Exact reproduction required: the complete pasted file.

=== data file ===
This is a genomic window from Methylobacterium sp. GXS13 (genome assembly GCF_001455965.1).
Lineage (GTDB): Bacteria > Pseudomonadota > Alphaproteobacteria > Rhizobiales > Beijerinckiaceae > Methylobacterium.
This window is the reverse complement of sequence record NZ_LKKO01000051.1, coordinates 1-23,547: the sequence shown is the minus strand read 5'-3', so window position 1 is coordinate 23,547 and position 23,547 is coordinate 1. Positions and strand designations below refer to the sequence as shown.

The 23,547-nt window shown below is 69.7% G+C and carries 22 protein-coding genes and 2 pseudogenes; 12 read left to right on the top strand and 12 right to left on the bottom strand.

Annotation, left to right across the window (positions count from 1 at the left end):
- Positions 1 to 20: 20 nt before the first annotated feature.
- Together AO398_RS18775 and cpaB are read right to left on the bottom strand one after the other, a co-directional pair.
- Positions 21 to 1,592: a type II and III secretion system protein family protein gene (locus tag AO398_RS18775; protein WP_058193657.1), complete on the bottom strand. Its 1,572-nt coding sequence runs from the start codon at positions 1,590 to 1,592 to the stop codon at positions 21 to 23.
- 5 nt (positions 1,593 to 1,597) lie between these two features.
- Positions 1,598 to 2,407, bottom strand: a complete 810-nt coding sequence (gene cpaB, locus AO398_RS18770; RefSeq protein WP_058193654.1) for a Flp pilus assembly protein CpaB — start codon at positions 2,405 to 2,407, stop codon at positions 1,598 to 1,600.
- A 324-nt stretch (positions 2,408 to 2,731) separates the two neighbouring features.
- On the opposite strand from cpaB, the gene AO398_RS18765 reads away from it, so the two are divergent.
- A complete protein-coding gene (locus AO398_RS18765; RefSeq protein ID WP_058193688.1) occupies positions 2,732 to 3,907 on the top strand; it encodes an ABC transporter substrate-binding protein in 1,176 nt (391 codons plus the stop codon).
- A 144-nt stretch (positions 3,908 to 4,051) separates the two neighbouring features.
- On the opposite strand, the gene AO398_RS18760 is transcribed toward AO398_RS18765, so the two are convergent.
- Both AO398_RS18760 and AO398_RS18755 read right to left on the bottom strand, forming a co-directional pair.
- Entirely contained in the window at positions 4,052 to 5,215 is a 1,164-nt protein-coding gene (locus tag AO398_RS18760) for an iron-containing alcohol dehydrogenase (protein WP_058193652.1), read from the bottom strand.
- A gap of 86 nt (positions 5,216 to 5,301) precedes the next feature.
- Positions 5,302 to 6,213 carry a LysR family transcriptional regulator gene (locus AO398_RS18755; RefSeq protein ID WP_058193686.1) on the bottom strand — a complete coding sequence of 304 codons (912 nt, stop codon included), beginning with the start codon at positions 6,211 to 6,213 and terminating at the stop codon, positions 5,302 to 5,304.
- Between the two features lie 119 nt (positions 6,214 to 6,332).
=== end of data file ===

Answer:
This is a genomic window from Methylobacterium sp. GXS13 (genome assembly GCF_001455965.1).
Lineage (GTDB): Bacteria > Pseudomonadota > Alphaproteobacteria > Rhizobiales > Beijerinckiaceae > Methylobacterium.
This window is the reverse complement of sequence record NZ_LKKO01000051.1, coordinates 1-23,547: the sequence shown is the minus strand read 5'-3', so window position 1 is coordinate 23,547 and position 23,547 is coordinate 1. Positions and strand designations below refer to the sequence as shown.

The 23,547-nt window shown below is 69.7% G+C and carries 22 protein-coding genes and 2 pseudogenes; 12 read left to right on the top strand and 12 right to left on the bottom strand.

Annotation, left to right across the window (positions count from 1 at the left end):
- Positions 1 to 20: 20 nt before the first annotated feature.
- Together AO398_RS18775 and cpaB are read right to left on the bottom strand one after the other, a co-directional pair.
- Positions 21 to 1,592: a type II and III secretion system protein family protein gene (locus tag AO398_RS18775; protein WP_058193657.1), complete on the bottom strand. Its 1,572-nt coding sequence runs from the start codon at positions 1,590 to 1,592 to the stop codon at positions 21 to 23.
- 5 nt (positions 1,593 to 1,597) lie between these two features.
- Positions 1,598 to 2,407, bottom strand: a complete 810-nt coding sequence (gene cpaB, locus AO398_RS18770; RefSeq protein WP_058193654.1) for a Flp pilus assembly protein CpaB — start codon at positions 2,405 to 2,407, stop codon at positions 1,598 to 1,600.
- A 324-nt stretch (positions 2,408 to 2,731) separates the two neighbouring features.
- On the opposite strand from cpaB, the gene AO398_RS18765 reads away from it, so the two are divergent.
- A complete protein-coding gene (locus AO398_RS18765; RefSeq protein ID WP_058193688.1) occupies positions 2,732 to 3,907 on the top strand; it encodes an ABC transporter substrate-binding protein in 1,176 nt (391 codons plus the stop codon).
- A 144-nt stretch (positions 3,908 to 4,051) separates the two neighbouring features.
- On the opposite strand, the gene AO398_RS18760 is transcribed toward AO398_RS18765, so the two are convergent.
- Both AO398_RS18760 and AO398_RS18755 read right to left on the bottom strand, forming a co-directional pair.
- Entirely contained in the window at positions 4,052 to 5,215 is a 1,164-nt protein-coding gene (locus tag AO398_RS18760) for an iron-containing alcohol dehydrogenase (protein WP_058193652.1), read from the bottom strand.
- A gap of 86 nt (positions 5,216 to 5,301) precedes the next feature.
- Positions 5,302 to 6,213 carry a LysR family transcriptional regulator gene (locus AO398_RS18755; RefSeq protein ID WP_058193686.1) on the bottom strand — a complete coding sequence of 304 codons (912 nt, stop codon included), beginning with the start codon at positions 6,211 to 6,213 and terminating at the stop codon, positions 5,302 to 5,304.
- Between the two features lie 119 nt (positions 6,214 to 6,332).